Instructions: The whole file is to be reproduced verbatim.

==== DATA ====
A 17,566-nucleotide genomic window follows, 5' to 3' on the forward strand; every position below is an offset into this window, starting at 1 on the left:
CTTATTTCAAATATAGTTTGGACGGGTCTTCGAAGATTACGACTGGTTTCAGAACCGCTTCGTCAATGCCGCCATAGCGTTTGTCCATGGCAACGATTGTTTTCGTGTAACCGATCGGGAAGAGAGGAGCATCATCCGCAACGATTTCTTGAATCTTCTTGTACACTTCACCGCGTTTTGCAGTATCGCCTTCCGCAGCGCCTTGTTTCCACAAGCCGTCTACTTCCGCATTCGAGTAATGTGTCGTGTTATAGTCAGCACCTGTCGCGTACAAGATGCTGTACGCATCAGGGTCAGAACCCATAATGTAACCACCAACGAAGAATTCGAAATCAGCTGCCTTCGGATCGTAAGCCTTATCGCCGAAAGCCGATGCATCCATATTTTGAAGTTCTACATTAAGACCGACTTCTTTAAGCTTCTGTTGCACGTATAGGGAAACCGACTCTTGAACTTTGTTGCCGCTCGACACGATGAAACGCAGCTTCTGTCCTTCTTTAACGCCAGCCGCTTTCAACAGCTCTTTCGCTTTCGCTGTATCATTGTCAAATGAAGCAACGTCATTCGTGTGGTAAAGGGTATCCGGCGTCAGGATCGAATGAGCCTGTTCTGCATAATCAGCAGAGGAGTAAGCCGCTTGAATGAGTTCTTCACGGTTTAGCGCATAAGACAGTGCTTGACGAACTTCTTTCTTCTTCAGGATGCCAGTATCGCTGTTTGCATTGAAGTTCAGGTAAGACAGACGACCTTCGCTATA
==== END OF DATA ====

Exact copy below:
A 17,566-nucleotide genomic window follows, 5' to 3' on the forward strand; every position below is an offset into this window, starting at 1 on the left:
CTTATTTCAAATATAGTTTGGACGGGTCTTCGAAGATTACGACTGGTTTCAGAACCGCTTCGTCAATGCCGCCATAGCGTTTGTCCATGGCAACGATTGTTTTCGTGTAACCGATCGGGAAGAGAGGAGCATCATCCGCAACGATTTCTTGAATCTTCTTGTACACTTCACCGCGTTTTGCAGTATCGCCTTCCGCAGCGCCTTGTTTCCACAAGCCGTCTACTTCCGCATTCGAGTAATGTGTCGTGTTATAGTCAGCACCTGTCGCGTACAAGATGCTGTACGCATCAGGGTCAGAACCCATAATGTAACCACCAACGAAGAATTCGAAATCAGCTGCCTTCGGATCGTAAGCCTTATCGCCGAAAGCCGATGCATCCATATTTTGAAGTTCTACATTAAGACCGACTTCTTTAAGCTTCTGTTGCACGTATAGGGAAACCGACTCTTGAACTTTGTTGCCGCTCGACACGATGAAACGCAGCTTCTGTCCTTCTTTAACGCCAGCCGCTTTCAACAGCTCTTTCGCTTTCGCTGTATCATTGTCAAATGAAGCAACGTCATTCGTGTGGTAAAGGGTATCCGGCGTCAGGATCGAATGAGCCTGTTCTGCATAATCAGCAGAGGAGTAAGCCGCTTGAATGAGTTCTTCACGGTTTAGCGCATAAGACAGTGCTTGACGAACTTCTTTCTTCTTCAGGATGCCAGTATCGCTGTTTGCATTGAAGTTCAGGTAAGACAGACGACCTTCGCTATA